Huge sources of lithium deposits that can be used for electric cars are found in the country's western region which an Anglo-Australian company is waiting for the government's approval to mining.

Thousands of protesters have gathered in Belgrade and other Serbian towns and villages to block roads and bridges despite police warnings and an intimidation campaign launched by authorities against the participants.
Thousands of protesters have gathered in Belgrade and other Serbian towns and villages to block roads and bridges despite police warnings and an intimidation campaign launched by authorities against the participants. (AP)

Thousands of demonstrators blocked major roads across Serbia as anger swelled over a government-backed plan to allow mining giant Rio Tinto to extract lithium from the Balkan nation.

In the capital Belgrade, protesters swarmed a major highway and bridge linking the city to outlying suburbs as the crowd chanted anti-government slogans while some held signs criticising the mining project.

Smaller protests were held in other Serbian cities, with small scuffles between demonstrators and counter-protesters in Belgrade and the northern city of Novi Sad, according to local media reports.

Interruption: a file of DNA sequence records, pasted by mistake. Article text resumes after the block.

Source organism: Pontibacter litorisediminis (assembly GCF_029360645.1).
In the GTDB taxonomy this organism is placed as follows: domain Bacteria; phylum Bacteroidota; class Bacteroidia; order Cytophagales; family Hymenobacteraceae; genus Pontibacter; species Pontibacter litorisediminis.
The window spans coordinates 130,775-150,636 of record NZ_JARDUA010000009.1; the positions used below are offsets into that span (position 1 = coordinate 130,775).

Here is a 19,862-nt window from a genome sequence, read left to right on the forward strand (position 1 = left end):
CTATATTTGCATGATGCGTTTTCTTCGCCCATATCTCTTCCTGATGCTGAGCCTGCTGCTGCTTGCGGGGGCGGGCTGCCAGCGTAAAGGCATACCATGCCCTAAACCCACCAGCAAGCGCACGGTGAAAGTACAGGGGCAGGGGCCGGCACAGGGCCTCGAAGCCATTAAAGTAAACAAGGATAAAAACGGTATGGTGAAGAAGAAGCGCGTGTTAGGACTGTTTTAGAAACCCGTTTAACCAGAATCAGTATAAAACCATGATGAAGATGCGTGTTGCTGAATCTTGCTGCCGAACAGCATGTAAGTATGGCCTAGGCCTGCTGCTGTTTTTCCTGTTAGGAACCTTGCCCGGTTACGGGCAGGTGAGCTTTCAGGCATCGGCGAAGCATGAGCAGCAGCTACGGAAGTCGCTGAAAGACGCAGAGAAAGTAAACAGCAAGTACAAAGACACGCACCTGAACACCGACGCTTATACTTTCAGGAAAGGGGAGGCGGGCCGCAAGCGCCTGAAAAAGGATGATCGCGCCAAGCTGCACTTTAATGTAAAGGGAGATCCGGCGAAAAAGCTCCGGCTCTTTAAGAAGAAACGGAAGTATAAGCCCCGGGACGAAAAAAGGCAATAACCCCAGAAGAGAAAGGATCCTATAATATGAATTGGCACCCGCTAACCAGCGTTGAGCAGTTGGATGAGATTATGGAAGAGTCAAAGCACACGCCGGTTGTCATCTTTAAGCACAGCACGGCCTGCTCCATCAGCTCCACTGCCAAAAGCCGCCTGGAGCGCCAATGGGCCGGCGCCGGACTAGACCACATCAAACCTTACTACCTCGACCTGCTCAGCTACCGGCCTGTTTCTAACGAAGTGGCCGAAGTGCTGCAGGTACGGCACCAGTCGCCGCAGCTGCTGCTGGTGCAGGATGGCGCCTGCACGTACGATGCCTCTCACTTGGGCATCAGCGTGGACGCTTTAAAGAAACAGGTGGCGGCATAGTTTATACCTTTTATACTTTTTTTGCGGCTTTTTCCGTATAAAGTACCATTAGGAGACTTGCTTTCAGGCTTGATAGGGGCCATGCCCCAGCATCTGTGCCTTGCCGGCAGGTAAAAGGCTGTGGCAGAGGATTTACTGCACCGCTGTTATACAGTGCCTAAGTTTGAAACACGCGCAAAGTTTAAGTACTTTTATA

"They allowed foreign companies to do whatever they want on our land. They put us on a platter for everyone who can just come and take whatever they want," Vladislava Cvoric, a 56-year old economist said during the protest.

Serbian tennis star Novak Djokovic shared a photograph of the protest on Instagram and commented that "clean air, water and food are keys to health".

"Without that, every word about 'health' is obsolete", Djokovic added.

The protests followed similar demonstrations last week during which masked men attacked one gathering in western Serbia's Sabac — sparking outrage on social media and accusations the government was using hooligans to suppress the movement.

$2.4 billion investment

Substantial deposits of lithium — a key component for electric car batteries — are found around the western town of Loznica, where the Anglo-Australian company is buying up land but is still awaiting the final green light from the state to begin mining.

Rio Tinto discovered lithium reserves in the Loznica region in 2006.

The company intends to invest $2.4 billion (2.12 billion euros) in the project, according to Vesna Prodanovic, director of Rio Sava, Rio Tinto's sister company in Serbia.

Critics have accused President Aleksandar Vucic's government of setting the stage for illegal land appropriations and ignoring environmental concerns.

The demonstrations come months ahead of likely national elections next year, with critics of the protests accusing organisers of stirring controversy to undermine Vucic before the polls.

Source: AFP